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Nearly 1 in 5 teenagers admit eating problems, but anxiety is a bigger problem than appearance

Eighteen per cent of school children who took part in two health surveys carried out a year apart admitted they had eating problems, according to research published in the latest Journal of Advanced Nursing.

Thirteen per cent admitted eating problems in either the first or second survey and a further five per cent reported problems in both surveys.

Students who had ongoing eating problems were more likely to report multiple psychological problems and health complaints.

"For example we noticed that students who reported suffering from anxiety earlier in adolescence were 20 times more likely to have ongoing eating problems" says Lea Hautala from the Adolescent Psychiatry Clinic at the University of Turku, Finland.

"And teenagers who were dissatisfied with their appearance only had recurring eating problems if they also reported anxiety earlier in adolescence."

Researchers from the University surveyed 372 students aged between 15 and 17, repeating the survey after one year with the same pupils. 57 per cent were girls and 43 per cent were boys.

"A total of 66 students reported eating problems 23 only reported problems in the first survey, 24 only reported them in the second survey and 19 reported them in both surveys" she adds.

"Students who had previous problems with anxiety were much more likely to suffer sustained eating problems, while those who didn't have previous psychological problems only experienced temporary eating problems and dissatisfaction with their appearance.

"We also found that girls were twice as likely to report eating problems on one occasion than boys and five times more likely to have ongoing problems."

When the researchers compared average results across the two surveys for students with persistent problems and no problems they discovered that:

  • 70% of students with persistent problems reported one or more health problems (abdominal pain, dizziness, fatigue, headache and insomnia), compared with only 40% of the students with no eating disorders.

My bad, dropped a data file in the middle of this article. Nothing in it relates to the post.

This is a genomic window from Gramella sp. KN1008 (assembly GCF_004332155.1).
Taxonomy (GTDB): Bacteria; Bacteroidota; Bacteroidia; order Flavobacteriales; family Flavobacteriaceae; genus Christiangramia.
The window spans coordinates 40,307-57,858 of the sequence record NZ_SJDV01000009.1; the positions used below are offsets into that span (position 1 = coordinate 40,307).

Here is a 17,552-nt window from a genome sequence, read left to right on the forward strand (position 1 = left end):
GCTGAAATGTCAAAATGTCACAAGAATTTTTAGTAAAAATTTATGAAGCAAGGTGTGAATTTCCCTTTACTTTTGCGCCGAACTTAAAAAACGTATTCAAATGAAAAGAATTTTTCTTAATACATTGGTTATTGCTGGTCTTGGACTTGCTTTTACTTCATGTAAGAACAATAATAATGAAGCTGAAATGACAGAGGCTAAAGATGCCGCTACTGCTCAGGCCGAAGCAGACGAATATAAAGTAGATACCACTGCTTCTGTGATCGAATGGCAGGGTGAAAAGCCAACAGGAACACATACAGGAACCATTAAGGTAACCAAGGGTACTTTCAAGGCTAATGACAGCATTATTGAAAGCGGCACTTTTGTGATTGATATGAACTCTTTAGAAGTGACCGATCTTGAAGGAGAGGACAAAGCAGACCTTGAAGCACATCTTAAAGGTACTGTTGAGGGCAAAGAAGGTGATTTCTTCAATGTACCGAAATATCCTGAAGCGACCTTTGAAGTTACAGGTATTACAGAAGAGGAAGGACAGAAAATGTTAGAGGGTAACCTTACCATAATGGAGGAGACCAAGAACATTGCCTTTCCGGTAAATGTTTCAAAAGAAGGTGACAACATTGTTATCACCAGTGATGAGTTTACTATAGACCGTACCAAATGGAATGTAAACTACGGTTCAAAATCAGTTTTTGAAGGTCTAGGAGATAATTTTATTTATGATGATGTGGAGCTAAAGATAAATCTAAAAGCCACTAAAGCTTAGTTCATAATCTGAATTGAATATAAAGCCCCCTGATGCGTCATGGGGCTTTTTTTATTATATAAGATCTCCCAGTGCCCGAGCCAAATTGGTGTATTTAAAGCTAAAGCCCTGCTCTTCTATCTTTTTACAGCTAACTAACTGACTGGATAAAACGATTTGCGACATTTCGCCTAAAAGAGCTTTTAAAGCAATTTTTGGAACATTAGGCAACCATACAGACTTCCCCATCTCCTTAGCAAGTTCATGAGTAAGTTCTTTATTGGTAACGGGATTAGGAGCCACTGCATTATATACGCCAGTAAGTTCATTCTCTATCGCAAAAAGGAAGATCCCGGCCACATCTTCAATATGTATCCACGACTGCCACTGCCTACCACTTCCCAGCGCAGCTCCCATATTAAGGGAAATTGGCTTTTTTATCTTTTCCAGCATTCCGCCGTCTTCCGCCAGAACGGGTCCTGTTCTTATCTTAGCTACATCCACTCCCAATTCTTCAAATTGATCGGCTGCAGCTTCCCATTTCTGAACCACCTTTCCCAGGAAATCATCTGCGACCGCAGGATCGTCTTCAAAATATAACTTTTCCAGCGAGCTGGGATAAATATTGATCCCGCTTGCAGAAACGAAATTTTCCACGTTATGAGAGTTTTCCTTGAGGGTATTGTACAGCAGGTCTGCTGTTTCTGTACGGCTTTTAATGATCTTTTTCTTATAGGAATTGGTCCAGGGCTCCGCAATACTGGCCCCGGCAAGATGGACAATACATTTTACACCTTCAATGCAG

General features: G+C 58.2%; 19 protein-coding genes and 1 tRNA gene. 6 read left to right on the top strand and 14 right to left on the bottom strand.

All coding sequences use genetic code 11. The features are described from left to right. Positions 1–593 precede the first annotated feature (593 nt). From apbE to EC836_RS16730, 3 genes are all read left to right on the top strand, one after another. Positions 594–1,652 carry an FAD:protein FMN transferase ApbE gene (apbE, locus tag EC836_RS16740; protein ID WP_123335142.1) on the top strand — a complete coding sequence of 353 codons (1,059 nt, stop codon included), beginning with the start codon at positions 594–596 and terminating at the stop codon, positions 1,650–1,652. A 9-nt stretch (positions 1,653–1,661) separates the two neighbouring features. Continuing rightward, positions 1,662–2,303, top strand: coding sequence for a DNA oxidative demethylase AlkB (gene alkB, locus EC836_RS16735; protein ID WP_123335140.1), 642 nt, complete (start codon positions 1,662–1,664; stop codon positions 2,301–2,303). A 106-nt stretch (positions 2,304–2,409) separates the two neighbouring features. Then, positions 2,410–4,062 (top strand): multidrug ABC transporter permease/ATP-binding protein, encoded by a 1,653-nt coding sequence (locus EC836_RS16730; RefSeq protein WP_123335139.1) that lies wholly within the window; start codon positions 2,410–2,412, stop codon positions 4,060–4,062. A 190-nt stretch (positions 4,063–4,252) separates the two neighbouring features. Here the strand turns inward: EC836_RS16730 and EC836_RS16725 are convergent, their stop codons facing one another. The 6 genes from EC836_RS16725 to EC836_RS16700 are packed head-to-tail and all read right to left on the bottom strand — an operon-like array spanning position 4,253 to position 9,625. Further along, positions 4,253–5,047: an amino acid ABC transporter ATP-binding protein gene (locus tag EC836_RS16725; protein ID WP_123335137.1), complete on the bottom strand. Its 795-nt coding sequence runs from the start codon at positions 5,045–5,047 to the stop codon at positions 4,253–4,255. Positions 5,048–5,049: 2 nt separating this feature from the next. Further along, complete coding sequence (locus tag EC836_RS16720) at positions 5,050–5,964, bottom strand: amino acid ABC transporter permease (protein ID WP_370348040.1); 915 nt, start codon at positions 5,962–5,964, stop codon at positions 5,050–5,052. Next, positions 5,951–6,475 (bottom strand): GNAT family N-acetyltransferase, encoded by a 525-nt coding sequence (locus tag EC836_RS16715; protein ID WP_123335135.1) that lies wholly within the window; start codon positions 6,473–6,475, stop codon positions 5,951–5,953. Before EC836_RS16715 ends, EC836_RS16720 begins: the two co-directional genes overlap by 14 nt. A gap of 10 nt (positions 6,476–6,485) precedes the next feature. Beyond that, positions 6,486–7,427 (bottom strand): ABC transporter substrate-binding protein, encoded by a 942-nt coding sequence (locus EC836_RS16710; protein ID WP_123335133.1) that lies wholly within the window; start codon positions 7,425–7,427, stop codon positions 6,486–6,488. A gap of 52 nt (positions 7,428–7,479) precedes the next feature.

• 47% of students with persistent problems reported anxiety, compared with 12% of non reporters.

  • 31% reported depression, compared with 5% of non reporters.

  • 77% were unhappy with their weight and 46% with their appearance. This was much higher than the 8% and 18% reported by students without eating problems.

Despite this, when the researchers looked at the height and weight records kept by the school nurses, they found that even students with persistent eating problems were more likely to be normal weight than over or underweight.

63% of the students who reported eating problems were normal weight, compared with 79% of the students who didn't report any eating problems. And 37% were overweight and none were underweight, compared with 20% and 1% of the students without problems.

The researchers also found higher levels of psychological problems and health complaints in students who only reported eating problems in one of the two surveys.

"Our study backs up previous research that shows that eating problems often fluctuate in children of this age and in 50 to 60% of cases last about one to two years" says Lea Hautala. "However in ten per cent of cases their eating problems can persist into adulthood.

"Although almost a fifth of the students who took part in our study reported eating problems at some point, these problems clearly sorted themselves out in the majority of cases. However, one in twenty students continued to report problems.

"We believe that our results point to the need for schools to screen adolescents with psychological problems or multiple health complaints for eating problems, as these are the two key predictive factors that emerged from our study."


Contact: Annette Whibley

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